12/12/09

Morning IV (Inner Voice) and Why Tiger Failed.

What is your Inner Voice trying to tell you?

Do you ever encourage a conversation with your IV (Inner Voice or what some experts call the Voice of Intuition)? I do. Most often while walking in nature or writing Q&A dialogue before I fall asleep at night or first thing in the morning when I wake up.

My IV is the conduit to self-discovery and solutions to challenges; comfort when I’m experiencing fear, disappointment, or anger; appreciation when I do something well; and wise counsel that I may not want to hear but when I trust helps me live authentically with integrity and leads me to the answers I’m seeking.

This morning when I awoke at 4:48 AM, I sensed it was time for a Q&A session. After asking my IV for guidance and typing stream of consciousness on my laptop for 20 minutes, the timer chimed for me to end. I continued writing to bring closure to the conversation and heard something that equally surprised me and reminded me of something I often forget, which I’ve shared below.

Oh, I should also mention that sometimes my IV says things that initially appear to have no personal relevance (you’ll see what I mean with the Tiger Woods comment). I’ve learned to write whatever comes even if it doesn’t make sense in the moment because when I reread what I’ve written later, the Eureka Moment often arrives and I know that what I’ve heard is both a personal message for me and a Universal Truth (from my limited conscious perspective) that is so compelling I’m inspired to share it with you.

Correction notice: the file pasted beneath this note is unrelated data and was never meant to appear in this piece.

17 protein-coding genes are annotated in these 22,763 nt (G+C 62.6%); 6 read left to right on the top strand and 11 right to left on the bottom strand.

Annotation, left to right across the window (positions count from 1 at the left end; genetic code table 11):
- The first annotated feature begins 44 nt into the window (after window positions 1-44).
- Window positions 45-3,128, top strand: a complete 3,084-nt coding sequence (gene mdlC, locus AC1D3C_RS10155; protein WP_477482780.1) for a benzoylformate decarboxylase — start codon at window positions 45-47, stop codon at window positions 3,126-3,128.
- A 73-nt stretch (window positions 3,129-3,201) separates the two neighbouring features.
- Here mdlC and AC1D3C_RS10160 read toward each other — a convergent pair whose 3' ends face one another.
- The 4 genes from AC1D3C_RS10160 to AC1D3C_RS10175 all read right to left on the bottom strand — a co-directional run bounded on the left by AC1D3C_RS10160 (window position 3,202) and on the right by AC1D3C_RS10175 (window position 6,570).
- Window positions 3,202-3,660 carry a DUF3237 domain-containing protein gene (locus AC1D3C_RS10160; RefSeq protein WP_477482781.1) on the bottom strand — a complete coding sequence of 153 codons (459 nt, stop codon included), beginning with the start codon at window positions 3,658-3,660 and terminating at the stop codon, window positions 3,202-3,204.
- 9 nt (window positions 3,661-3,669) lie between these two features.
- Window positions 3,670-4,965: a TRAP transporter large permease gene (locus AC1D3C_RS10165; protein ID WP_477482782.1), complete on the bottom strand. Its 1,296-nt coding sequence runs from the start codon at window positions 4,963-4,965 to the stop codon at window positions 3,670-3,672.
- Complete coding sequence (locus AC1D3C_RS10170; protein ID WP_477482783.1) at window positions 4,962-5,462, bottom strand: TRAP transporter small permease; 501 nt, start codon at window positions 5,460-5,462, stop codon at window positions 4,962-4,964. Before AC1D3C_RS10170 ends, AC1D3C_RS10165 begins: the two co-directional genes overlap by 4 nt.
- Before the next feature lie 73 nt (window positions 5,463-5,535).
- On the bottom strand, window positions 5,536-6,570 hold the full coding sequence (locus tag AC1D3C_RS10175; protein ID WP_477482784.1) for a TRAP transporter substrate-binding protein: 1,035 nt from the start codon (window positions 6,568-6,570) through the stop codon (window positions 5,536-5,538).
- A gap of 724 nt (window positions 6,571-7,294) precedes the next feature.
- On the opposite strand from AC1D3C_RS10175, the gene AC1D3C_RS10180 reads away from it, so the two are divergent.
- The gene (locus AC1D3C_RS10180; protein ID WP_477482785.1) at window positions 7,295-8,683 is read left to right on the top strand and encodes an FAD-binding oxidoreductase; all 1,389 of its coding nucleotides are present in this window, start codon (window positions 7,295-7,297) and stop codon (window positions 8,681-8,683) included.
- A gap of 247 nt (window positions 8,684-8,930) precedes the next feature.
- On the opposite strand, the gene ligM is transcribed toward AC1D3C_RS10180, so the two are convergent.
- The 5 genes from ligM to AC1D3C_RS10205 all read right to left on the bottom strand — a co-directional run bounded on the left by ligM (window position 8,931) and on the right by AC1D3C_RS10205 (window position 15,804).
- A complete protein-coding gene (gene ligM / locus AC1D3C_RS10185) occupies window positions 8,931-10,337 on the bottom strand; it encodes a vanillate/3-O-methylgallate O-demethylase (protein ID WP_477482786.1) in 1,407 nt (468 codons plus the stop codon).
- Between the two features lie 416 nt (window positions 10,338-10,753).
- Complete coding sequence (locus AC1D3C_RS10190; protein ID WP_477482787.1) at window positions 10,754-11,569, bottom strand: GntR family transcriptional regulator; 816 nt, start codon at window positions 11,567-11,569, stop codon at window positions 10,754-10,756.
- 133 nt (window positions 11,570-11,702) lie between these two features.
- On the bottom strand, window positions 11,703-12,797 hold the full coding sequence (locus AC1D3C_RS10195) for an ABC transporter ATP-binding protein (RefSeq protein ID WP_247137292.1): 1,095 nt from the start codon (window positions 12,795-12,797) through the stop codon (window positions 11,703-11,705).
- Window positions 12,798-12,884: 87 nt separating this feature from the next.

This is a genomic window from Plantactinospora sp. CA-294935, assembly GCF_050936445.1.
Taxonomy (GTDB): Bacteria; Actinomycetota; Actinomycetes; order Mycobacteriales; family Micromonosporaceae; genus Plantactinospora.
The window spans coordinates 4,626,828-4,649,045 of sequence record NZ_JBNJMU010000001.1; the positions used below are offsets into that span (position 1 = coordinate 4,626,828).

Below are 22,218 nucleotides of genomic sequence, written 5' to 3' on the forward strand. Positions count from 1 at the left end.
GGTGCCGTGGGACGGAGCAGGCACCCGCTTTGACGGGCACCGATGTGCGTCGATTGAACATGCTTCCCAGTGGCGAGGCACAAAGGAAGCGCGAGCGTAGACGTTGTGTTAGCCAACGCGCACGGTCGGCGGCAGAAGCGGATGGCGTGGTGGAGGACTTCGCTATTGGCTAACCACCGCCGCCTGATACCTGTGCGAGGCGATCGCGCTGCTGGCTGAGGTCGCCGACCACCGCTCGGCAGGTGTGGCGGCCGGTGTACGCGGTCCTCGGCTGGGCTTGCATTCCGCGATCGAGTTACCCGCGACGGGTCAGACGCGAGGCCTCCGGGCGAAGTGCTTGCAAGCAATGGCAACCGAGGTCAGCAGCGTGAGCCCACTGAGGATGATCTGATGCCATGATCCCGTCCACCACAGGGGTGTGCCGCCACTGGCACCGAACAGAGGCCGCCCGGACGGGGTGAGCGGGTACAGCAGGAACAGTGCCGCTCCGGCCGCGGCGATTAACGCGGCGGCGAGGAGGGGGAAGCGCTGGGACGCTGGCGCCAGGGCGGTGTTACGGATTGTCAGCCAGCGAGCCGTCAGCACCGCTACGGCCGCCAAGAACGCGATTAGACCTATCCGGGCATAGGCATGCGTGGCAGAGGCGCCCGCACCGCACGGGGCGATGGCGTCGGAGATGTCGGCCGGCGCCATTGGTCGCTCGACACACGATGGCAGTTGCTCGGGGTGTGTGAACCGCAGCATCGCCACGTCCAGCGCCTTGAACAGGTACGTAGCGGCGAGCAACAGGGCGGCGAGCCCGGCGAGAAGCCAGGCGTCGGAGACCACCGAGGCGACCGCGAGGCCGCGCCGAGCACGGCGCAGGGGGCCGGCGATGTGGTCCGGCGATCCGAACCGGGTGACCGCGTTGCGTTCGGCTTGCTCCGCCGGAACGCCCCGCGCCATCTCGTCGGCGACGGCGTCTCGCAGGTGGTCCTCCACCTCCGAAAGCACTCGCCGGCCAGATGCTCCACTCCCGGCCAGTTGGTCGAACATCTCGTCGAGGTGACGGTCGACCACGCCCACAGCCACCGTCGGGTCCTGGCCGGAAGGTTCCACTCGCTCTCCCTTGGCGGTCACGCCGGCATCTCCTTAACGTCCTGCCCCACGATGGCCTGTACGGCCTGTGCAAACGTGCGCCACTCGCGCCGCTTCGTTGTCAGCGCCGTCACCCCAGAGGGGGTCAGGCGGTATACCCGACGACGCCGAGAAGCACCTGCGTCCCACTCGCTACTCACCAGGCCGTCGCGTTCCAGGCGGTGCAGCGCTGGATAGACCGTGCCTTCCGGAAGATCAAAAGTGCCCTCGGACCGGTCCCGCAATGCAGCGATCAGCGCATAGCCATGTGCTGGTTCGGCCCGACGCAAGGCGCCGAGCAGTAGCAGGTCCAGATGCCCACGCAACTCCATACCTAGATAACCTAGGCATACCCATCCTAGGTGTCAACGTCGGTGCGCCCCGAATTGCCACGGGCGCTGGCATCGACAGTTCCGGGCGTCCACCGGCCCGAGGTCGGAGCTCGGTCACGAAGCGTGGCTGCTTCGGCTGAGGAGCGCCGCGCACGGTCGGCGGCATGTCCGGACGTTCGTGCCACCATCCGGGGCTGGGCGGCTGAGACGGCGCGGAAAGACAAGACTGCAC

So here’s the conversation. I’d love to know what you think when you’ve finished reading, so please leave a comment or email me.

MM: I don’t want to open my eyes. It’s safer in here, where I can feel my connection to you.

IV: Tiger was not connected to himself and that was his failure. All people will fail when they lose their connection to their Inner Voice. Your Inner Voice will never lead you down a path that destroys you. Your willfulness is what destroys you when you go against what you know to be loving. It is that simple.

When your needs are suffering because you are not connected to your Inner Voice, you will make decisions that do not serve you. It is understandable, but not necessary.

Listen more, intend more, and actions will be clear. Not always easy because there are so many energies pulling you in different directions, but there is a yes or no that can be instituted quickly. And once you learn to follow that voice, and act on the answer, you will flourish.

Go practice. It leads to greatness. And you are already great in our book.

There is no one to impress. Just people and life to love.

MM: Thank you.

Whatever Tiger’s reasons for his choices, whatever the cynics say, however you view failure, the message for me is loud and clear: There is no one to impress. Just people and life to love.  How slowly I learn, how quickly I forget, how important it is I remember.

What about you? What do you think? I’d really like to hear from you. Mary